>Wouldn’t it be nice if romantic love would last forever, like in the movies?
It seems that many people who are ” looking for love” or are in a fairly new relationship feel strongly attached to romance. But, unfortunately, the initial infatuation and loving and kissing splendor does slow down for most of us.
That is when the work begins in a relationship.
So if you are finding that you cannot stay in a relationship for a very long time, it may be that you or your partner- or both- do not want to stay after the “romance” is slowing down.
When people decide to stay together- for better or worse- they have to work at it. Think of a relationship as a job that you have to develop skills for. You may need some special training in communicating effectively!
The question may be “When does romantic love end, and the power struggle begin!” as author Harville Hendrix suggests in his book Getting the Love you Want.
For most couples there is a change in the relationship when they commit to each other. Suddenly it is not enough that their partners be affectionate, clever, attractive, and fun-loving!
And what has changed? A Glimpse at Reality:
At some point in every relationship, most people discover that some aspect of their partner’s personality that they once found attractive– is beginning to annoy them.
Your partner’s negative traits, the ones that you denied during the romantic phase begin to come into sharp focus! Suddenly your partner’s chronic depression or drinking problem is more evident!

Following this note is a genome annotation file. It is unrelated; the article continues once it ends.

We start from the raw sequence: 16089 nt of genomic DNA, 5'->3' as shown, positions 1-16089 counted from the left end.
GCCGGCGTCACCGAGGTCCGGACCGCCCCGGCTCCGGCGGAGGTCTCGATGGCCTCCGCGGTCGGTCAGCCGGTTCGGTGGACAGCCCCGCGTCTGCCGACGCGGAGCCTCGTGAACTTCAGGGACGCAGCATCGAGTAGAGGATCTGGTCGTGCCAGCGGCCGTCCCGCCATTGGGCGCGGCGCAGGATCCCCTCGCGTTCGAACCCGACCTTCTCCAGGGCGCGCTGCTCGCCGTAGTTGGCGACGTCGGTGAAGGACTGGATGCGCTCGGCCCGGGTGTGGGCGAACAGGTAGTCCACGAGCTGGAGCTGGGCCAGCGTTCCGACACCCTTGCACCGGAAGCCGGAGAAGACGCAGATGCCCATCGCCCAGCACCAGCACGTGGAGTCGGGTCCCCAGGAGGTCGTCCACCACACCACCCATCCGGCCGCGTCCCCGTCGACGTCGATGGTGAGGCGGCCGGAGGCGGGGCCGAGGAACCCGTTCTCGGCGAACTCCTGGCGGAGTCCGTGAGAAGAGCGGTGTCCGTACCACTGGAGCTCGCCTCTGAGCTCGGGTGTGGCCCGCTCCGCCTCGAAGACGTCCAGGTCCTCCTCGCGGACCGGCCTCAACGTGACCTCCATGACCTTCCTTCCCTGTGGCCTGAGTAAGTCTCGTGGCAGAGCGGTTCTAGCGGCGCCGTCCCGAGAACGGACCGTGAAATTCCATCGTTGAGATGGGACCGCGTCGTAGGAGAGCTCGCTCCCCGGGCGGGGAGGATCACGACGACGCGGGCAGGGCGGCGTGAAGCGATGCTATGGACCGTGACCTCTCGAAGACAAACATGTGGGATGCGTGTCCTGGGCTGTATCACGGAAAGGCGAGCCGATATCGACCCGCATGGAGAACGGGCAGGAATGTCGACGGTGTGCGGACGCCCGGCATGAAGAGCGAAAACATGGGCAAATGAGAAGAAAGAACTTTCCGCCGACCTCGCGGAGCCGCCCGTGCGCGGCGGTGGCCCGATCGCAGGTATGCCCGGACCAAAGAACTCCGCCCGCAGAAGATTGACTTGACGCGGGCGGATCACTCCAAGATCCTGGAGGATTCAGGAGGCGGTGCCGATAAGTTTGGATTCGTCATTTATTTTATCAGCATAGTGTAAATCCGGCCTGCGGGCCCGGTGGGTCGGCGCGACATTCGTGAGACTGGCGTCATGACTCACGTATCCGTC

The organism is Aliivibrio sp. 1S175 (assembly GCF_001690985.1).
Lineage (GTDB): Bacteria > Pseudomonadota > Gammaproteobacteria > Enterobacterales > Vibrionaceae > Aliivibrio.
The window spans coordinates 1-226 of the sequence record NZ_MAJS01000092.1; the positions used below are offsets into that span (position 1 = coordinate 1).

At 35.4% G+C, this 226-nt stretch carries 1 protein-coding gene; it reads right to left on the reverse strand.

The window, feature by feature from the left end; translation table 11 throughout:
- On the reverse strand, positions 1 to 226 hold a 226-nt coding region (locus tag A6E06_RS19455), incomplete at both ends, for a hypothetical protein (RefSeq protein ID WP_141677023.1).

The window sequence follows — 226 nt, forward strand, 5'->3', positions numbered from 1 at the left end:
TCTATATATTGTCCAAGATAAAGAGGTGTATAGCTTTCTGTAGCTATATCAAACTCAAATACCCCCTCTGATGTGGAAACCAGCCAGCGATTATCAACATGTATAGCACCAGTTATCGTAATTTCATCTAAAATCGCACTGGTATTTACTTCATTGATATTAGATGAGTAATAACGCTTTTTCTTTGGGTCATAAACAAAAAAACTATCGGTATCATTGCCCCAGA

How to help your Relationship?
1. First, create a more accurate image of your partner. Let go of the illusions and begin to see more of your partner’s truth. Begin to see your partner as a wounded human being who is struggling ( as you are) to be healed.
2. Take responsibility for communicating your needs to your partner. Accept the fact that, in order to understand each other, you have to develop very clear channels of communication. Stop hiding your true needs, let them be known.
3. Become more intentional in your interactions with your partner. Train yourself to behave in an more constructive manner (be organized in your communication). Do not react to things without thinking about it first. Even if it means walking away from a heated debate! Train yourself to take some time away from your partner to think constructively about the problem at hand, and then return to give your opinion.
4. Learn to value your partner’s needs and wishes, as highly as you value your own. Your partner’s role in life is not to take care of your needs magically. Try your best to meet your partner’s needs, and let go of always feeling that you come first. When you begin to value your partner’s needs, he or she will begin to value yours.
5. Take responsibility for your “Dark Side.” Everyone has negative traits. Accept responsibility for your dark nature, and lesson your tendency to project your negative traits onto your partner.
6. Accept the difficulty of creating a good relationship. Realize that you have to become the right partner. As you gain a more realistic view of a loving relationship, you also realize that good relationship requires commitment, discipline and the courage to grow and change. Relationships are hard work!
Taken in part from: Hendrix, H (1988) Getting the Love you Want: A Guide for Couples. New York, NY.Henry Holt and Company